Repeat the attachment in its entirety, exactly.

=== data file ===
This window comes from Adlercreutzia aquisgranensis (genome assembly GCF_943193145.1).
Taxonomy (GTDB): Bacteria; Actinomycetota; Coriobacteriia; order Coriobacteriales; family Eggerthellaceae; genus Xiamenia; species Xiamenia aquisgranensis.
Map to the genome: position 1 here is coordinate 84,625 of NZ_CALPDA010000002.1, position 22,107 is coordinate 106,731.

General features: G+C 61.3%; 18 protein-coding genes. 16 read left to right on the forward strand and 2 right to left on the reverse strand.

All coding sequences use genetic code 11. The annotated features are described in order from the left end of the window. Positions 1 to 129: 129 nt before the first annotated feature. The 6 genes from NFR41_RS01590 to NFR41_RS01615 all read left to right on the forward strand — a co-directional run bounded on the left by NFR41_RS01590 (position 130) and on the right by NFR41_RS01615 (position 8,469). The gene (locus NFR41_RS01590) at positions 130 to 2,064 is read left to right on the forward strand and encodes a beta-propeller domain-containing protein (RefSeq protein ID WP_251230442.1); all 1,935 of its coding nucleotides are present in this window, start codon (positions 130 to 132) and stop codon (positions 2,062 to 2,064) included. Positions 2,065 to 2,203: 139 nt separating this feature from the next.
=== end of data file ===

This window comes from Adlercreutzia aquisgranensis (genome assembly GCF_943193145.1).
Taxonomy (GTDB): Bacteria; Actinomycetota; Coriobacteriia; order Coriobacteriales; family Eggerthellaceae; genus Xiamenia; species Xiamenia aquisgranensis.
Map to the genome: position 1 here is coordinate 84,625 of NZ_CALPDA010000002.1, position 22,107 is coordinate 106,731.

General features: G+C 61.3%; 18 protein-coding genes. 16 read left to right on the forward strand and 2 right to left on the reverse strand.

All coding sequences use genetic code 11. The annotated features are described in order from the left end of the window. Positions 1 to 129: 129 nt before the first annotated feature. The 6 genes from NFR41_RS01590 to NFR41_RS01615 all read left to right on the forward strand — a co-directional run bounded on the left by NFR41_RS01590 (position 130) and on the right by NFR41_RS01615 (position 8,469). The gene (locus NFR41_RS01590) at positions 130 to 2,064 is read left to right on the forward strand and encodes a beta-propeller domain-containing protein (RefSeq protein ID WP_251230442.1); all 1,935 of its coding nucleotides are present in this window, start codon (positions 130 to 132) and stop codon (positions 2,062 to 2,064) included. Positions 2,065 to 2,203: 139 nt separating this feature from the next.